Federal, state and local officials on
Monday dedicated New York City's Stonewall Inn as the first national
monument honoring the LGBT rights movement.
President Barack Obama on Friday
announced that he was “designating the Stonewall National Monument
as the newest addition to America's national park system.”
The monument includes Christopher Park,
the Stonewall Inn and the surrounding area that was part of the 1969
Historians often credit the June 28,
1969 police raid of the Stonewall Inn in Greenwich Village as a major
flashpoint for the gay rights movement. While such raids at the time
were common at gay bars, patrons on this night, many of whom were
drag queens, resisted arrest.
“Today we welcome Stonewall and
Christopher Park into the family of the Grand Canyon, of Yosemite, of
the Statue of Liberty, of America's most important places,” John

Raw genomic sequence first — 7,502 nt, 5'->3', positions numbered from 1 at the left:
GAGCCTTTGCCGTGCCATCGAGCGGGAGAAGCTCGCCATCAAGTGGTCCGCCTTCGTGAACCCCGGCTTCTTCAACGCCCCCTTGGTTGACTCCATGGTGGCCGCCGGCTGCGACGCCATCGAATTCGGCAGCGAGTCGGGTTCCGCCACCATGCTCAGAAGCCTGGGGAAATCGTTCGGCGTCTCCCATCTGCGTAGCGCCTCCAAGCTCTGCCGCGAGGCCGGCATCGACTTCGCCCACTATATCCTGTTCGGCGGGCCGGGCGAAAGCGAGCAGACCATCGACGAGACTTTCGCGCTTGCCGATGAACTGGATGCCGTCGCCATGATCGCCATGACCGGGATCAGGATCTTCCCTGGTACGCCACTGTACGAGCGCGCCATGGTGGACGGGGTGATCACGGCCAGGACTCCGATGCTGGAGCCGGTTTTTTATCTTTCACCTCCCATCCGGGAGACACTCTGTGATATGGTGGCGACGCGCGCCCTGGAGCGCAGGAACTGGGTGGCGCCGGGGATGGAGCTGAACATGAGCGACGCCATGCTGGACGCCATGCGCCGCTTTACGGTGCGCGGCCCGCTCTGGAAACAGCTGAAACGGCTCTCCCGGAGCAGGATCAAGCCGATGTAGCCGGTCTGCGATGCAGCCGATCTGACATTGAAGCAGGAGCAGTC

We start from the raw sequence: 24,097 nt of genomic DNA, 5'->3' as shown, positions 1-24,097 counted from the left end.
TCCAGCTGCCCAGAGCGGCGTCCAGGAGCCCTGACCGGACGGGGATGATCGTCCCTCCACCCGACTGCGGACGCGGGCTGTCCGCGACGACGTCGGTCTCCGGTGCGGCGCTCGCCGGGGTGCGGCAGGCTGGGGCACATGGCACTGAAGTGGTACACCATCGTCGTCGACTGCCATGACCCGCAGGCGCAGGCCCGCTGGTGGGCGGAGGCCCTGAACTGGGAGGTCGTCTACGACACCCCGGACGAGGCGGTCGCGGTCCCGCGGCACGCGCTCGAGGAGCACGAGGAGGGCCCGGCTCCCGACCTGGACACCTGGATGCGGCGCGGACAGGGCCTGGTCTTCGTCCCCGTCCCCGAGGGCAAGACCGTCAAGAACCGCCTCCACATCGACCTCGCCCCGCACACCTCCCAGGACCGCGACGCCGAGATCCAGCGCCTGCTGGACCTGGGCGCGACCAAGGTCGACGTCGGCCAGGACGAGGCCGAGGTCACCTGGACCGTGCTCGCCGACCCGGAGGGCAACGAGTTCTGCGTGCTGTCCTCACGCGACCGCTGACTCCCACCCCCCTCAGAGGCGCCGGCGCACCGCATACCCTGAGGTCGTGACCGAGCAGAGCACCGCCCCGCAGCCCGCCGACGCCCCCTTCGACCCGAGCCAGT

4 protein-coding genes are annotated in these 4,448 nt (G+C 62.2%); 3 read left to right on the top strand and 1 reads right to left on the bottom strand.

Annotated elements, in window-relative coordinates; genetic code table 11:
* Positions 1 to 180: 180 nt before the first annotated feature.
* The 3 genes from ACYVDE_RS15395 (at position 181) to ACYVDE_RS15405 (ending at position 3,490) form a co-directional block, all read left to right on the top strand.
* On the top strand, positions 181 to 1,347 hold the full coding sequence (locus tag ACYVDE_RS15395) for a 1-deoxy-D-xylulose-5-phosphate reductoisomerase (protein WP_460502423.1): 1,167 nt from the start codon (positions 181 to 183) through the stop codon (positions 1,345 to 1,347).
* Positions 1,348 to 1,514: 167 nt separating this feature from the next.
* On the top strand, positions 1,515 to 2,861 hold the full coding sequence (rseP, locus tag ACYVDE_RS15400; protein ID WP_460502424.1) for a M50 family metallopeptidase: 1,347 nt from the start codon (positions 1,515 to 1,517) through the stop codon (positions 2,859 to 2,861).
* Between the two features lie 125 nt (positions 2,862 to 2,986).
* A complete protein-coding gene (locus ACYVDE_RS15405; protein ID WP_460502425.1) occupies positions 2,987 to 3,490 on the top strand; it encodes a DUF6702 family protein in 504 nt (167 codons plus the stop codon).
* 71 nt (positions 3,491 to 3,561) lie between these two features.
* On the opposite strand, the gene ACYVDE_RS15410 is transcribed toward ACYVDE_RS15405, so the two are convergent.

Jarvis, director of the National Park Service, said while standing in
front of the Stonewall Inn.
Valerie Jarrett, special adviser to the
president, also spoke at the dedication ceremony.
“The Stonewall uprising awakened a
national consciousness to the humanity of LGBT equality. It became a
profound inflection point in our nation's history,” she said.
Mayor Bill de Blasio said that the
recent mass shooting at an Orlando gay nightclub “reminded us what
it means to keep fighting.”
“If an Orlando can happen in this
country, we are far from done,” he